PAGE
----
It’s been three years since my daughter’s death and I think I do a pretty good job of keeping my grief in check. It seems that I keep all my grief in what I call a “heart shaped-box.” It’s that place in my heart where I keep all my Gianna things: my tears, our memories, my trauma, signs of her presence, my sadness. In a word, it’s where I keep my GRIEF. It’s a sacred, messy box, full of things that cause me pain. But it is HER. It is what I have left of my daughter so it is worth the pain. I think the farther one gets from the death of a loved one, that is how grief becomes. It gets tucked away in our secret spot because frankly, we have to survive and keep on going with life. I know I have times and places where I can take out my heart-shaped box and open it. There are safe spaces where I feel comfortable doing so: at therapy, talking with my husband, when I am alone at home, during my time of journaling, writing, or meditating. But in order to keep up with life, it is easier and almost necessary to keep that box tucked away. It is too emotional and draining to pull it out all the time or to have it staring at me in the face all day.
But then there are times when I don’t want to take out the box, yet it has been opened unwittingly and it is staring me down. Its contents are pouring out all over the place and I have no control of what is happening. I find myself swept up in memories and tears again. Ugh. Why is this happening? Why is something that I had under control now blindsiding me?
This is what I call a “grief burst.” I think we’ve all had a similar experience at the ocean.
Anyone who has been to the ocean knows that swimming in it can be chaotic, and it’s waves unbridled. The water near the coast can seem harmless but as you wade out further, you have less traction against the oncoming waves. I’m sure you’ve experienced it. You are happily wading in the ocean; the water is about waist deep. You can touch the bottom and don’t seem too worried. Then out of the blue a wave comes crashing into you, knocking you over and sweeping you off your feet. You are pulled into the wave and spun around and around, unable to do anything except “roll with it.” The wave takes its course and you finally come up for air, albeit with sand in every corner of your swimming suit.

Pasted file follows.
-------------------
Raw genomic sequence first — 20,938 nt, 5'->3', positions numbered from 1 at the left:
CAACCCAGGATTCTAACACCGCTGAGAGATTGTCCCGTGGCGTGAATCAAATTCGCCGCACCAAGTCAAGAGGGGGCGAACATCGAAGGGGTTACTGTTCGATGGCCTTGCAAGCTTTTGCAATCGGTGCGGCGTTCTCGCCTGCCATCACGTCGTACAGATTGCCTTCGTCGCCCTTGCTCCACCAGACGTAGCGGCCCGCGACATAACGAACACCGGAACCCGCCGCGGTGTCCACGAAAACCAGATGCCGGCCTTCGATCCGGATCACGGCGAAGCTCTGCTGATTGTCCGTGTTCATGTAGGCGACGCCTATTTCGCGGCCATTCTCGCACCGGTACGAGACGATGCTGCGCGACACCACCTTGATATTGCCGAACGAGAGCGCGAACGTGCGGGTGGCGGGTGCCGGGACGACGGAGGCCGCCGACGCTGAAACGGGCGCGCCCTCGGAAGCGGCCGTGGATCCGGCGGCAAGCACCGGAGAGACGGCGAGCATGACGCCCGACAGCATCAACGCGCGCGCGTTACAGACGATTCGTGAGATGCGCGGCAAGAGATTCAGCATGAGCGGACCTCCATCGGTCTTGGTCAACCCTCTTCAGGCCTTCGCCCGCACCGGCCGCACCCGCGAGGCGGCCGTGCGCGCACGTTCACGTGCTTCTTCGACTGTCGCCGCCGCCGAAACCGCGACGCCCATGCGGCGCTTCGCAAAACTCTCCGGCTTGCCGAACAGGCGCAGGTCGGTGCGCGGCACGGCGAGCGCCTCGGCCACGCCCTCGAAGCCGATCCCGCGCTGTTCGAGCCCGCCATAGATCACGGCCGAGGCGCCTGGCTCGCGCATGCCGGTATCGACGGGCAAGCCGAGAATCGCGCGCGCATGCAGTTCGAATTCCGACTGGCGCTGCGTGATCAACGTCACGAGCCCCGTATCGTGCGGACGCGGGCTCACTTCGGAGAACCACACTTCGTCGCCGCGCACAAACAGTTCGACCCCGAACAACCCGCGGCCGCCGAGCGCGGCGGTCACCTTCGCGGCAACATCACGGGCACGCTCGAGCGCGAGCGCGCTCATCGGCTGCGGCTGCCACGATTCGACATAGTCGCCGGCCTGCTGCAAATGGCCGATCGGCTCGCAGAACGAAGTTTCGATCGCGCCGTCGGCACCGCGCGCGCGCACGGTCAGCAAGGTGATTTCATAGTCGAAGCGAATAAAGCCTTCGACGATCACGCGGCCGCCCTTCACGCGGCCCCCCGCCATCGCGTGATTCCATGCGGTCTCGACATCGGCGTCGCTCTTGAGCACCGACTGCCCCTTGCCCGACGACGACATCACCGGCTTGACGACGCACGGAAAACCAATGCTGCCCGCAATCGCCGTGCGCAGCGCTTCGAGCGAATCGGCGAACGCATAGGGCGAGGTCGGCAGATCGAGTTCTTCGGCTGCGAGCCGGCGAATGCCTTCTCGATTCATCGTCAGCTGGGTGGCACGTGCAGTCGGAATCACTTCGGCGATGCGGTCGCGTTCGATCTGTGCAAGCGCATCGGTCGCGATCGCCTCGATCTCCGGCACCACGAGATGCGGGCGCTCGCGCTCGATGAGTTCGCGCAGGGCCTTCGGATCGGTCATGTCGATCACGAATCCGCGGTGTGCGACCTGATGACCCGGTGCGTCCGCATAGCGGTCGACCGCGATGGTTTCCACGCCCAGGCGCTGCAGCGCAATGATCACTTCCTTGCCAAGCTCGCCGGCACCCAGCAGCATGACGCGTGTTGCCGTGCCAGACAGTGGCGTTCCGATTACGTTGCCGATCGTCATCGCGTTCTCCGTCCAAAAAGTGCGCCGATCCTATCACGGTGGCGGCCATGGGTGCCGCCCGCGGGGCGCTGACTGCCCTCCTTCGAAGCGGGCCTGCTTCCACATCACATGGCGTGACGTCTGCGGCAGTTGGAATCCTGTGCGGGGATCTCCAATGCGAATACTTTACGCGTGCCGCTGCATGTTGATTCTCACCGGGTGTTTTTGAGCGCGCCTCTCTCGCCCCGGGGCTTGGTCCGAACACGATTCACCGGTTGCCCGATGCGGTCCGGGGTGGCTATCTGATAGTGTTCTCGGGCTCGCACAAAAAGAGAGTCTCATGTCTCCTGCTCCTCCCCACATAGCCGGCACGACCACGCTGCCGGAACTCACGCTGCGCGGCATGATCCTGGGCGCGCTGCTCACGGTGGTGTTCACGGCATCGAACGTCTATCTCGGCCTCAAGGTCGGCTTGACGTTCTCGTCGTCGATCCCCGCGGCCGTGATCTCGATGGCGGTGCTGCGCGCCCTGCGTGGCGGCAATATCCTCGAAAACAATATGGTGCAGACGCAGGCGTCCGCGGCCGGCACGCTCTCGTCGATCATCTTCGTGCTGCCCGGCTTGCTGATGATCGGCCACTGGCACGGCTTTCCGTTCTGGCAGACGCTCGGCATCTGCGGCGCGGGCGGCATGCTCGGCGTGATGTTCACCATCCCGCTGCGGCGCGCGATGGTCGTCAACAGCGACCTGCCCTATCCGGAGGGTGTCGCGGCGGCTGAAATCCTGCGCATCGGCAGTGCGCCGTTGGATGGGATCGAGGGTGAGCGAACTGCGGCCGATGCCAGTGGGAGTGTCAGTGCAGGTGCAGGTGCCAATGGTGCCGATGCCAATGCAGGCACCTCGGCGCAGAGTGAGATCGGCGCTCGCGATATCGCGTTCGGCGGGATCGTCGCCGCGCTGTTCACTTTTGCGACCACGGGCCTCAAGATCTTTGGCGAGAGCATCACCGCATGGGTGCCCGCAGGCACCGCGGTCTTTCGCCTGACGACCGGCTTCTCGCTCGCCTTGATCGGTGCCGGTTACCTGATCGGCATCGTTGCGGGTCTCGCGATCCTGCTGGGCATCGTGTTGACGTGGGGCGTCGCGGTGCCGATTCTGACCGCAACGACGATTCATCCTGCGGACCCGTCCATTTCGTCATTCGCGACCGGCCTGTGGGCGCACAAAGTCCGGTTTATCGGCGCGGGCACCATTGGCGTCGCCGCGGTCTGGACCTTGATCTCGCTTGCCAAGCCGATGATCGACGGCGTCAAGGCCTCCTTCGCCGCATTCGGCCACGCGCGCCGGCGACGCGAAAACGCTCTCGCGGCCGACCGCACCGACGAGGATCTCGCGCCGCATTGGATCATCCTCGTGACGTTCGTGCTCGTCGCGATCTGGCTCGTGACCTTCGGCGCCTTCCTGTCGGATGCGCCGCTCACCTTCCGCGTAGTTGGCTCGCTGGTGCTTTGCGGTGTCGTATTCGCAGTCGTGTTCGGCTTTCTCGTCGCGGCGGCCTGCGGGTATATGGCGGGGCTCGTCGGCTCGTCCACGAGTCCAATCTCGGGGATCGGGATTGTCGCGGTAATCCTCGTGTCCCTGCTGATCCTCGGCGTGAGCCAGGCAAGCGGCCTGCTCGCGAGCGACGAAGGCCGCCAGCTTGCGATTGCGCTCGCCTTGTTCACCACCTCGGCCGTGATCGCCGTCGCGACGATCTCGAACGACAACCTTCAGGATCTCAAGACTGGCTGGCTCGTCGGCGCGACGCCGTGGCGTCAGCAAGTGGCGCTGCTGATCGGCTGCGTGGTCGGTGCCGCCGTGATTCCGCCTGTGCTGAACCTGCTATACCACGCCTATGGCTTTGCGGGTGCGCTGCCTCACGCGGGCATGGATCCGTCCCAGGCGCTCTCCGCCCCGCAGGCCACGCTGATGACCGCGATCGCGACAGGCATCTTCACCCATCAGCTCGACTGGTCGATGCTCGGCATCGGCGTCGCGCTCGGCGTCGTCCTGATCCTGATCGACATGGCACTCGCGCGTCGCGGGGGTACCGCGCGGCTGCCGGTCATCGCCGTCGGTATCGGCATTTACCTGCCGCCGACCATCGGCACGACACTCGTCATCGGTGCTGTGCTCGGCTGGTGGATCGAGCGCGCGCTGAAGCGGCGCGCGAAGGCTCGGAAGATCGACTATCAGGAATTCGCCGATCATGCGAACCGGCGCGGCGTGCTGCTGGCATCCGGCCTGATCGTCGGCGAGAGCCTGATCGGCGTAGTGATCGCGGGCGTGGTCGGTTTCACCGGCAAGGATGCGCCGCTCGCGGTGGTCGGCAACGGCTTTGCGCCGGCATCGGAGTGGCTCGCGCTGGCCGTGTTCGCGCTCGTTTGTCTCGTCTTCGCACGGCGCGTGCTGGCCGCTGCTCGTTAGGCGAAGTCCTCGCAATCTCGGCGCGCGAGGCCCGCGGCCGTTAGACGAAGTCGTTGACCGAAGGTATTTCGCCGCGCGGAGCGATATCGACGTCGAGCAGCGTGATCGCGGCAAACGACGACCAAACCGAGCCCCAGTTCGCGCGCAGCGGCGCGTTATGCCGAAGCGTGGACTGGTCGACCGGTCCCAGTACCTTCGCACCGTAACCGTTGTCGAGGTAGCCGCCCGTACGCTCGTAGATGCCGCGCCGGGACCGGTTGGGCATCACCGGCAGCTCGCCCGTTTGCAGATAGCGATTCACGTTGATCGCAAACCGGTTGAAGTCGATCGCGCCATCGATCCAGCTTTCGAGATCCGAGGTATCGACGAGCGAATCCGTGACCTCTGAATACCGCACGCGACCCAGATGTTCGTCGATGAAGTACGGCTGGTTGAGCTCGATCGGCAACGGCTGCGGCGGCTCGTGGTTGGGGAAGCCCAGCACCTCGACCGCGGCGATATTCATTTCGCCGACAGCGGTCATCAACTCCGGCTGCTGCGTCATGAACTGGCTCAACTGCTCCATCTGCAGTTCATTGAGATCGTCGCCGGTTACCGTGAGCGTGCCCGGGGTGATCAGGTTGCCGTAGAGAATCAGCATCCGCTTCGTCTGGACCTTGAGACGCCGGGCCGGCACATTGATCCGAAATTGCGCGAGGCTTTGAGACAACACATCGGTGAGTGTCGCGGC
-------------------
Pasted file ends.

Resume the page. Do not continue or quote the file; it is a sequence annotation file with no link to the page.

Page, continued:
Someone experiencing grief bursts can feel the same. It comes without warning. You don’t have time to prepare. Sometimes it is triggered by something you heard, saw, or read but other times, it comes unexpectedly. You start feeling the wave of grief swell and come crashing into you, knocking you onto the floor and spinning you around and around. Overwhelming surges of emotion come at unexpected and often “untimely” moments. Memories, feelings of sadness, anger, melancholy, and loneliness flood your mind and heart and you have very little control. Grief comes bursting into your mind and heart and didn’t knock or ask permission to enter.
In the first two years after Gianna’s death, grief bursts came often and lasted a long time. I felt like, especially in the first year, that is how I spent most of my days – trying to manage my grief bursts and looking for distractions from them. They would last hours and completely exhaust me. My grief was uncontainable and all encompassing. I had very little control. My mind and heart needed to process my daughter’s death.
As time progressed, they started to get better. And by better, I mean less often and of a shorter duration. But every year around the same time, the closer I get to Gianna’s birthday and death-aversary, the more grief bursts I experience. I think I am doing fine and then one day out of the blue, the wave of grief crashes into me and knocks me over for a bit. It is usually because the memories of her are more present in the months leading up to her birthday. But often times, I find myself sad and grieving not knowing what triggered it.
I know that grief bursts are something that I will be facing for the rest of my life. But however and whenever the grief bursts may come, they are sacred. Although inconvenient and painful, they bring me memories and messages of HER. And although woven in pain and tears, her image appears in a beautiful tapestry that I would not have otherwise. And her image reminds me that there is beauty in loving and losing, because in that, I have gained a moment with her.